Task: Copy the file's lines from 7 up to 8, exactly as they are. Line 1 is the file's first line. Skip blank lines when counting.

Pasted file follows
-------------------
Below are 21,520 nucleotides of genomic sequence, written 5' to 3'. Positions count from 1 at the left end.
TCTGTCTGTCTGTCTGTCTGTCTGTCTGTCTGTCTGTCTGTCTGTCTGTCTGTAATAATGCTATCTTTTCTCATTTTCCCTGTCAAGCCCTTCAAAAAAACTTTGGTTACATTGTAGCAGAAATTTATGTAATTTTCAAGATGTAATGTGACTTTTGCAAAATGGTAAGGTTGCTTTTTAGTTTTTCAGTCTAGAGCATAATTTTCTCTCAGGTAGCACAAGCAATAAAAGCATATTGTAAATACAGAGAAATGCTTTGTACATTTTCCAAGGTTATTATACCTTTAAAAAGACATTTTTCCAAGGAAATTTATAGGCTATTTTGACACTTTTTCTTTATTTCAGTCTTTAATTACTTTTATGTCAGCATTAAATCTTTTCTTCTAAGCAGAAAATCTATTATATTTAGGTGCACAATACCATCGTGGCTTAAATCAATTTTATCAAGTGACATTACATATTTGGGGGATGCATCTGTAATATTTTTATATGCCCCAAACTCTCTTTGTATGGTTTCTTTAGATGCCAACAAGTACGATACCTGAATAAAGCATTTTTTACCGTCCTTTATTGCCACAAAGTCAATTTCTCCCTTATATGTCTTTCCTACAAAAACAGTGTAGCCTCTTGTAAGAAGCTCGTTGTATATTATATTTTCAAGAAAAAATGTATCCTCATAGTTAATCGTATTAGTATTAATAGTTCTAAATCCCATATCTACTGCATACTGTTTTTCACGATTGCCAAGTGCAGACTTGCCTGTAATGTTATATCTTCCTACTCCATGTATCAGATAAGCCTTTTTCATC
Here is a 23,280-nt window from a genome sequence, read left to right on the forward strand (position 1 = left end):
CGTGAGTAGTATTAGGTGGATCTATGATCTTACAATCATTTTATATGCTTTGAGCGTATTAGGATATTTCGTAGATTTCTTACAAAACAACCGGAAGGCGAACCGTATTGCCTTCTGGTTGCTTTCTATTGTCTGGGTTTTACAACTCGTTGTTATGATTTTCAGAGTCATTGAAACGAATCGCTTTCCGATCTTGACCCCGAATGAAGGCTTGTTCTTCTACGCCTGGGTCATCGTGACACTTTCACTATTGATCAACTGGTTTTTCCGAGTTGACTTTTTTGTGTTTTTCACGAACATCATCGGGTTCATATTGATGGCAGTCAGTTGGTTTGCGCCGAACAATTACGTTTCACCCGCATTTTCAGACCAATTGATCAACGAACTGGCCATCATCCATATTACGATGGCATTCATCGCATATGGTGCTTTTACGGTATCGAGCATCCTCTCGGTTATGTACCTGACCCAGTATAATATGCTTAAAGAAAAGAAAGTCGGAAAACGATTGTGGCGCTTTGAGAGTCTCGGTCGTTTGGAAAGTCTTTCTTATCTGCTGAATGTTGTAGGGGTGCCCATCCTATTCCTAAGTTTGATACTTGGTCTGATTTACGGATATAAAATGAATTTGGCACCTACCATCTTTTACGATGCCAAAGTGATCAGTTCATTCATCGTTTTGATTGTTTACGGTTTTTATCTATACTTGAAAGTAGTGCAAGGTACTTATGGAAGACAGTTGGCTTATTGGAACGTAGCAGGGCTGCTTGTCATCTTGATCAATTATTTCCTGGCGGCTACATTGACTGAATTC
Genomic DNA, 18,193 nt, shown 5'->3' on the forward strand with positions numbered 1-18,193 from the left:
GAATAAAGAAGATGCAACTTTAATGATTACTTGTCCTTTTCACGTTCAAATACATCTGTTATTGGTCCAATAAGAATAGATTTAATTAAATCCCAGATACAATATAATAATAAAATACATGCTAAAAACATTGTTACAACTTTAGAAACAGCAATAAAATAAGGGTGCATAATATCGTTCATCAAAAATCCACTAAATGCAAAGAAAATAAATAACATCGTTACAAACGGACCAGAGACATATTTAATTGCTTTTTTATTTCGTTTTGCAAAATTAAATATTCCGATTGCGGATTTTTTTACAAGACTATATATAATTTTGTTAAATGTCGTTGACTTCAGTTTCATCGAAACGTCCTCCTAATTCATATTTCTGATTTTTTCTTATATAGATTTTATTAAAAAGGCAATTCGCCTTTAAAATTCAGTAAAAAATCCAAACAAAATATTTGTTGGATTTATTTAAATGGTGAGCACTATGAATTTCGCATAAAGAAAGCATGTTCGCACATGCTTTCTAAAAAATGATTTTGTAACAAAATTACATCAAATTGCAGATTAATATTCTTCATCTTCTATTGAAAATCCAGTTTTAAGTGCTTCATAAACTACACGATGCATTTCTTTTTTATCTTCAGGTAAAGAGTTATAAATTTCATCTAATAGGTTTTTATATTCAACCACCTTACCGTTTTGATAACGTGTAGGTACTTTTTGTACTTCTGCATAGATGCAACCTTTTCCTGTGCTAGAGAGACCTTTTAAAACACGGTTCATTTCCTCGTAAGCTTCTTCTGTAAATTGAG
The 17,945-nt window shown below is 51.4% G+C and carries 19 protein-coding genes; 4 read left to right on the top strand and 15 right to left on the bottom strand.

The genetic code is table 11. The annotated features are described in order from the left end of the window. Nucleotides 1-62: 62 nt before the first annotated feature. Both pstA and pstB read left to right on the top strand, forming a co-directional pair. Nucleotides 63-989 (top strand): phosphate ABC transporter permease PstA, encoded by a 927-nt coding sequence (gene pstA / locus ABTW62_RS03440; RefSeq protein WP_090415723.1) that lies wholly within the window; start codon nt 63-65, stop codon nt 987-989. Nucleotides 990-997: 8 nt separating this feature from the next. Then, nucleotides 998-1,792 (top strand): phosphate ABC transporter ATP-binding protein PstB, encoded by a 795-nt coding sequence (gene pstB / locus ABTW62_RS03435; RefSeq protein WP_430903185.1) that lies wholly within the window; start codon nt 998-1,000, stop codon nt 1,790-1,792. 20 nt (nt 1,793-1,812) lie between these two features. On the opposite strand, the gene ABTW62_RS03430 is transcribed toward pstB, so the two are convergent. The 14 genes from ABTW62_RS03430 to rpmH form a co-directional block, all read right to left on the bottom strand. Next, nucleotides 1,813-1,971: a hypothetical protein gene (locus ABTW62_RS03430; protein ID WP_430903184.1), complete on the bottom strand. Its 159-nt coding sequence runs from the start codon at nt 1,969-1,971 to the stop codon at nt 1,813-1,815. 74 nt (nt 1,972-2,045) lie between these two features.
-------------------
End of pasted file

The 17,945-nt window shown below is 51.4% G+C and carries 19 protein-coding genes; 4 read left to right on the top strand and 15 right to left on the bottom strand.

The genetic code is table 11. The annotated features are described in order from the left end of the window. Nucleotides 1-62: 62 nt before the first annotated feature. Both pstA and pstB read left to right on the top strand, forming a co-directional pair. Nucleotides 63-989 (top strand): phosphate ABC transporter permease PstA, encoded by a 927-nt coding sequence (gene pstA / locus ABTW62_RS03440; RefSeq protein WP_090415723.1) that lies wholly within the window; start codon nt 63-65, stop codon nt 987-989. Nucleotides 990-997: 8 nt separating this feature from the next. Then, nucleotides 998-1,792 (top strand): phosphate ABC transporter ATP-binding protein PstB, encoded by a 795-nt coding sequence (gene pstB / locus ABTW62_RS03435; RefSeq protein WP_430903185.1) that lies wholly within the window; start codon nt 998-1,000, stop codon nt 1,790-1,792. 20 nt (nt 1,793-1,812) lie between these two features. On the opposite strand, the gene ABTW62_RS03430 is transcribed toward pstB, so the two are convergent. The 14 genes from ABTW62_RS03430 to rpmH form a co-directional block, all read right to left on the bottom strand. Next, nucleotides 1,813-1,971: a hypothetical protein gene (locus ABTW62_RS03430; protein ID WP_430903184.1), complete on the bottom strand. Its 159-nt coding sequence runs from the start codon at nt 1,969-1,971 to the stop codon at nt 1,813-1,815. 74 nt (nt 1,972-2,045) lie between these two features.